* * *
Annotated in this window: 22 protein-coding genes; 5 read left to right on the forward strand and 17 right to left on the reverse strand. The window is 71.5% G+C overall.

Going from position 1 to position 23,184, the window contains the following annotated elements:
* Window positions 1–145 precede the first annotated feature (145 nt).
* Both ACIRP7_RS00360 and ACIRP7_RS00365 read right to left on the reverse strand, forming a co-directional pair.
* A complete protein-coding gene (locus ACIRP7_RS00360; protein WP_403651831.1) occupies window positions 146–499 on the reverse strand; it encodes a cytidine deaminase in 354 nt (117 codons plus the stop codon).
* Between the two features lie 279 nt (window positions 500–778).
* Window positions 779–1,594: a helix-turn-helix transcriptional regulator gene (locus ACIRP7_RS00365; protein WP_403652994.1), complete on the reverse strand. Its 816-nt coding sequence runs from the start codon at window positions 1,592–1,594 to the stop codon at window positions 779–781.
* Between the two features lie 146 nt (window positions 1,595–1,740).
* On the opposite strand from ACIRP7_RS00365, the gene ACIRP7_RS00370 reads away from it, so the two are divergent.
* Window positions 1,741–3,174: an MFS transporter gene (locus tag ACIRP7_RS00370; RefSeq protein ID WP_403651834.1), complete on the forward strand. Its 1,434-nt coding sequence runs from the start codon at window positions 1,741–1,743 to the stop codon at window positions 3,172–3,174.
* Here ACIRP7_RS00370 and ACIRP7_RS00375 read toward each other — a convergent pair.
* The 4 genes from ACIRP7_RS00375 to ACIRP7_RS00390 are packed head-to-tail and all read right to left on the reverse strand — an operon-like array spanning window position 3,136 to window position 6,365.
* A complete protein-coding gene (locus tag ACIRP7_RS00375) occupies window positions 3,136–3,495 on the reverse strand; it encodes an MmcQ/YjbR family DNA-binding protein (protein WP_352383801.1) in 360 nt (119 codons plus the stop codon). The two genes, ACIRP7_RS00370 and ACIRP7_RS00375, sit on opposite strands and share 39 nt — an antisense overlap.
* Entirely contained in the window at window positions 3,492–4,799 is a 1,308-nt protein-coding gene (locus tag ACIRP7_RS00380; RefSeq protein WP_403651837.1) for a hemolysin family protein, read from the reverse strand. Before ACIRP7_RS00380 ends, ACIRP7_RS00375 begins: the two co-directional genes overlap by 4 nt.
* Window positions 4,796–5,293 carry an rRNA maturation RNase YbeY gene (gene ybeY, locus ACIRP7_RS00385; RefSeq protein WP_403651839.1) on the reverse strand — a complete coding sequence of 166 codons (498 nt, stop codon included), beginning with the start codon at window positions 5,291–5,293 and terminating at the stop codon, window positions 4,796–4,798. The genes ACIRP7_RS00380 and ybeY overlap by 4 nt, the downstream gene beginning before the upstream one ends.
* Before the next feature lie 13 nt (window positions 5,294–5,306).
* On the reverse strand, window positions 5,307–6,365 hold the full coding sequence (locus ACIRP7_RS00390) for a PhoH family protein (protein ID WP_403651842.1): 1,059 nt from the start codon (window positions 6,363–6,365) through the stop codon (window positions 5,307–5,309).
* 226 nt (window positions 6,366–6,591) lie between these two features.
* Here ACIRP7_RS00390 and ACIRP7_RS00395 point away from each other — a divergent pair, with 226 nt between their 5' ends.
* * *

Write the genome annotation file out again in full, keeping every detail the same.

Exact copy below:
Annotated in this window: 22 protein-coding genes; 5 read left to right on the forward strand and 17 right to left on the reverse strand. The window is 71.5% G+C overall.

Going from position 1 to position 23,184, the window contains the following annotated elements:
* Window positions 1–145 precede the first annotated feature (145 nt).
* Both ACIRP7_RS00360 and ACIRP7_RS00365 read right to left on the reverse strand, forming a co-directional pair.
* A complete protein-coding gene (locus ACIRP7_RS00360; protein WP_403651831.1) occupies window positions 146–499 on the reverse strand; it encodes a cytidine deaminase in 354 nt (117 codons plus the stop codon).
* Between the two features lie 279 nt (window positions 500–778).
* Window positions 779–1,594: a helix-turn-helix transcriptional regulator gene (locus ACIRP7_RS00365; protein WP_403652994.1), complete on the reverse strand. Its 816-nt coding sequence runs from the start codon at window positions 1,592–1,594 to the stop codon at window positions 779–781.
* Between the two features lie 146 nt (window positions 1,595–1,740).
* On the opposite strand from ACIRP7_RS00365, the gene ACIRP7_RS00370 reads away from it, so the two are divergent.
* Window positions 1,741–3,174: an MFS transporter gene (locus tag ACIRP7_RS00370; RefSeq protein ID WP_403651834.1), complete on the forward strand. Its 1,434-nt coding sequence runs from the start codon at window positions 1,741–1,743 to the stop codon at window positions 3,172–3,174.
* Here ACIRP7_RS00370 and ACIRP7_RS00375 read toward each other — a convergent pair.
* The 4 genes from ACIRP7_RS00375 to ACIRP7_RS00390 are packed head-to-tail and all read right to left on the reverse strand — an operon-like array spanning window position 3,136 to window position 6,365.
* A complete protein-coding gene (locus tag ACIRP7_RS00375) occupies window positions 3,136–3,495 on the reverse strand; it encodes an MmcQ/YjbR family DNA-binding protein (protein WP_352383801.1) in 360 nt (119 codons plus the stop codon). The two genes, ACIRP7_RS00370 and ACIRP7_RS00375, sit on opposite strands and share 39 nt — an antisense overlap.
* Entirely contained in the window at window positions 3,492–4,799 is a 1,308-nt protein-coding gene (locus tag ACIRP7_RS00380; RefSeq protein WP_403651837.1) for a hemolysin family protein, read from the reverse strand. Before ACIRP7_RS00380 ends, ACIRP7_RS00375 begins: the two co-directional genes overlap by 4 nt.
* Window positions 4,796–5,293 carry an rRNA maturation RNase YbeY gene (gene ybeY, locus ACIRP7_RS00385; RefSeq protein WP_403651839.1) on the reverse strand — a complete coding sequence of 166 codons (498 nt, stop codon included), beginning with the start codon at window positions 5,291–5,293 and terminating at the stop codon, window positions 4,796–4,798. The genes ACIRP7_RS00380 and ybeY overlap by 4 nt, the downstream gene beginning before the upstream one ends.
* Before the next feature lie 13 nt (window positions 5,294–5,306).
* On the reverse strand, window positions 5,307–6,365 hold the full coding sequence (locus ACIRP7_RS00390) for a PhoH family protein (protein ID WP_403651842.1): 1,059 nt from the start codon (window positions 6,363–6,365) through the stop codon (window positions 5,307–5,309).
* 226 nt (window positions 6,366–6,591) lie between these two features.
* Here ACIRP7_RS00390 and ACIRP7_RS00395 point away from each other — a divergent pair, with 226 nt between their 5' ends.